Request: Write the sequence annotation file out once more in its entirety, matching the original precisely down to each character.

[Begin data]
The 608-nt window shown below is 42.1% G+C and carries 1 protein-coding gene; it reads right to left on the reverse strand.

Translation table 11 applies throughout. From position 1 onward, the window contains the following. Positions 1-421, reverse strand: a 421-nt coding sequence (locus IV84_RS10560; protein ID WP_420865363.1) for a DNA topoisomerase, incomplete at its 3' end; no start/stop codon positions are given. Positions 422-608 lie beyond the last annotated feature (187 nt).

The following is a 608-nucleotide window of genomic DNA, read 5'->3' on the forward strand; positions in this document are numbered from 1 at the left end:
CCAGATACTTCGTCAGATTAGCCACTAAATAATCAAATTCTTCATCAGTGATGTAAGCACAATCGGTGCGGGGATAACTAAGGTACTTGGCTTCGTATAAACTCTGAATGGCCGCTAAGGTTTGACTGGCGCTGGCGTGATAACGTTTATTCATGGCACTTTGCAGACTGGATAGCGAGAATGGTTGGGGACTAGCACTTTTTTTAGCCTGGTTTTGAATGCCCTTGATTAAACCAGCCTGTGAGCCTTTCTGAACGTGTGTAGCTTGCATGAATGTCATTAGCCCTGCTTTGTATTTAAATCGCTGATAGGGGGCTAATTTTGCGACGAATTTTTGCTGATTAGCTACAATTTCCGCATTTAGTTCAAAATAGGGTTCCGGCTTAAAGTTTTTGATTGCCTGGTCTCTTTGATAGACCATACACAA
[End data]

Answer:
The 608-nt window shown below is 42.1% G+C and carries 1 protein-coding gene; it reads right to left on the reverse strand.

Translation table 11 applies throughout. From position 1 onward, the window contains the following. Positions 1-421, reverse strand: a 421-nt coding sequence (locus IV84_RS10560; protein ID WP_420865363.1) for a DNA topoisomerase, incomplete at its 3' end; no start/stop codon positions are given. Positions 422-608 lie beyond the last annotated feature (187 nt).

The following is a 608-nucleotide window of genomic DNA, read 5'->3' on the forward strand; positions in this document are numbered from 1 at the left end:
CCAGATACTTCGTCAGATTAGCCACTAAATAATCAAATTCTTCATCAGTGATGTAAGCACAATCGGTGCGGGGATAACTAAGGTACTTGGCTTCGTATAAACTCTGAATGGCCGCTAAGGTTTGACTGGCGCTGGCGTGATAACGTTTATTCATGGCACTTTGCAGACTGGATAGCGAGAATGGTTGGGGACTAGCACTTTTTTTAGCCTGGTTTTGAATGCCCTTGATTAAACCAGCCTGTGAGCCTTTCTGAACGTGTGTAGCTTGCATGAATGTCATTAGCCCTGCTTTGTATTTAAATCGCTGATAGGGGGCTAATTTTGCGACGAATTTTTGCTGATTAGCTACAATTTCCGCATTTAGTTCAAAATAGGGTTCCGGCTTAAAGTTTTTGATTGCCTGGTCTCTTTGATAGACCATACACAA